Green lobby sells out the Holland Marsh: chalk up another victory for Big Gas

The Holland Marsh, one of the most unique and fertile pieces of natural marshland in Ontario, is about to get a new neighbor, in the form of an industrial park featuring a 393-megawatt natural gas–fired power generating station. What does the official green lobby, which says it is against fossil fuels and in favour of preserving natural wetlands, have to say about this? Well, actually they support the gas plant.

I must be clear though that not all environmentalists have colluded in this sell-out. The Green Party of Ontario, to its great credit, opposes the gasification of the Holland Marsh. The GPO has posted an online petition against the generating plant; you can fill it out by clicking here.

Now, I don’t support the Green Party. I think their anti-nuclear position is wrongheaded and based on pseudo-science and pseudo-statistics. I wish some day they would wake up and realize that supporting wind and solar generation really means supporting natural gas (see article). But at least they’re consistent when it comes to a position. They’re not a bunch of hypocrites and sellouts.

The mainstream green lobby, on the other hand, is a de facto wing of the natural gas lobby. This crowd is playing a double game: opposing Alberta oil sands development from one side of their mouth, supporting the gas takeover in Ontario from the other.

Mother Nature, whom they say they’re protecting, doesn’t know the difference between greenhouse gas emissions from the Alberta oil sands and emissions from Ontario gas-fired power plants. As far as Mother Nature is concerned, carbon dioxide is carbon dioxide.

We need to stop listening to the mainstream green lobby. The Holland Marsh, Ontario’s best farmland, will see a decrease in its output of prime Ontario produce because of this sellout. Those in favour of localized diets and who think Ontario farmers should get our support, should oppose the gas plant.

The plant’s proponents argue that Ontario needs the power. They’re right. But an hour’s drive to the southeast, to Claringtoon, will bring you to a much better location for a power plant. The Darlington nuclear site can accommodate 3,000–4,000 megwatts of new capacity. It is already connected to the grid. The local community supports it.

Most important, new reactors at Darlington would produce electricity with no carbon emissions.

Mother Nature deserves better representation than what she gets from the mainstream greens.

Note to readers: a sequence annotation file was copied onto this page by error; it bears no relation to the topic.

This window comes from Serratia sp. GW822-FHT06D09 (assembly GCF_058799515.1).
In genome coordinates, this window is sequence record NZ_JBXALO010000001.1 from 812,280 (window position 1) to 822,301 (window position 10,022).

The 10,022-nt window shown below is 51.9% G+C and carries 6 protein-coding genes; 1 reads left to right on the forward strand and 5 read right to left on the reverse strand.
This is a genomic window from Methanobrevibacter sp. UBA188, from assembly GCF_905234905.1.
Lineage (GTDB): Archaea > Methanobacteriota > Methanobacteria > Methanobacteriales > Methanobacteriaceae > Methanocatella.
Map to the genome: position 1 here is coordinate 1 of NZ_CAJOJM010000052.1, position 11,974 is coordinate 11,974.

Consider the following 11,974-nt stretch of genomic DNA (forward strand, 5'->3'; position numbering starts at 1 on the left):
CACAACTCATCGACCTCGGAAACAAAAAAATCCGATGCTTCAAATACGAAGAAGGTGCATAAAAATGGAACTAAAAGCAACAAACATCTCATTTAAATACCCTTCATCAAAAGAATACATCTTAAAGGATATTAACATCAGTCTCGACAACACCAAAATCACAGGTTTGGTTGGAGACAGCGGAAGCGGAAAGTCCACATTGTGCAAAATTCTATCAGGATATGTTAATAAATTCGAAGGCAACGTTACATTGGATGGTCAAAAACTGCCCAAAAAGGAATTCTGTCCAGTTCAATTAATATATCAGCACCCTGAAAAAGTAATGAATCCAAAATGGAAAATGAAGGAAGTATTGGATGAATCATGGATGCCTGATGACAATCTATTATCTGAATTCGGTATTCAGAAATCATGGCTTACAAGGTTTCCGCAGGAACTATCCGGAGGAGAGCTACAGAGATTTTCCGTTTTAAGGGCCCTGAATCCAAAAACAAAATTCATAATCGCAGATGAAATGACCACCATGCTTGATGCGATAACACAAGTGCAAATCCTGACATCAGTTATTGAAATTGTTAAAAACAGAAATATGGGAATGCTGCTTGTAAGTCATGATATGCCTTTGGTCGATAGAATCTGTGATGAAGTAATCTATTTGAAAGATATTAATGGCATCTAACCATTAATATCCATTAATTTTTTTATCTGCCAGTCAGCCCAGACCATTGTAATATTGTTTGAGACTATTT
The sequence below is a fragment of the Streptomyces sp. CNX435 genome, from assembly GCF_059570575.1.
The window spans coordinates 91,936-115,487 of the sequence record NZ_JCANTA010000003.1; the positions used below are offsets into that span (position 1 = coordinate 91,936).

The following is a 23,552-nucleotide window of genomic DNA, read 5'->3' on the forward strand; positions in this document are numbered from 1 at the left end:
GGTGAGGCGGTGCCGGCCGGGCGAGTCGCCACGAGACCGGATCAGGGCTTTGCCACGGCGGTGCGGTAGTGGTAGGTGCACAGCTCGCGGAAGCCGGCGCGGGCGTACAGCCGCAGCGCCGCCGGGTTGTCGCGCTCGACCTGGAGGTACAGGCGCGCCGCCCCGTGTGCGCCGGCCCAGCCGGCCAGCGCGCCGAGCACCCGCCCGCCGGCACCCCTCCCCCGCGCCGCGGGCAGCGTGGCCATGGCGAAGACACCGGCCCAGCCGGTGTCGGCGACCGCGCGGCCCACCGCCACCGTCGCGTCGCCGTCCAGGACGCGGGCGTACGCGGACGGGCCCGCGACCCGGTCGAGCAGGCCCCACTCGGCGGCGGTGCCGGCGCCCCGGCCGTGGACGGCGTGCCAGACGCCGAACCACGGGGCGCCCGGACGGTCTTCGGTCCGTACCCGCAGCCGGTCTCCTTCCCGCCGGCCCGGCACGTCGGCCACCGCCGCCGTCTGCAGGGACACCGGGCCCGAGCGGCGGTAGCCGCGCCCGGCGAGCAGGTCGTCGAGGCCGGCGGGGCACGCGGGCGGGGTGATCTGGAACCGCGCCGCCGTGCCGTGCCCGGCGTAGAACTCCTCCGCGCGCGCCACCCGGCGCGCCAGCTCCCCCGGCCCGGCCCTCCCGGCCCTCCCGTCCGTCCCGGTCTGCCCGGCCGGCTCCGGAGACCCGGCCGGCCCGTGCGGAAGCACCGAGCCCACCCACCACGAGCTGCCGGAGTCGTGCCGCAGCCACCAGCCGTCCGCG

0 0 votes
Article Rating
Notify of

Newest Most Voted
Inline Feedbacks
View all comments
13 years ago

It is incredibly ironic, isn’t it? The government claims we have to cover thousands and thousands of acres of beautiful, productive farmland with wind turbines and solar panels in order to produce perhaps 2-3% of our supply. Next they claim that it must be done to reduce greenhouse gas emissions, when we are really just replacing 4 coals plants with 12 -14 natural gas generating stations, and there will be no significant emissions reduction. The Premier signs a 20 year sole source contract with a foreign company to build wind turbines in Ontario, only problem is that the company does not yet make wind turbines and is under investigation internationally for bribery. A FIT contract for 300MW of offshore wind (Wolfe Island) was just awarded to a company, when by their own admission, the government has no guidelines in place for offshore wind.
One beacon of hope appeared in an article by Eric Lam in the National Post in which he states that the C. D. Howe Institute claims that McGuinty’s green energy fees may be unconstitutional. An interesting read:

Steve Aplin
13 years ago


Yes, it is an interesting article. The fee is actually a subsidy for natural gas–fired power generation, to cover generator costs when the price of gas goes back up.

Notice how outfits like Bullfrog—a beneficiary of the high feed-in tariff for unreliable electricity that requires massive backup from the fossil sources they claim to oppose— are preparing the public with advertisements that suggest it’s virtuous to pay more for electricity.

Expensive electricity is great if you can afford to pay extra money to assuage some vague sense of guilt. Not so great if you are a senior citizen or low-income single mom living on a fixed income, on the 15th floor of a high rise, and utterly dependent on electricity.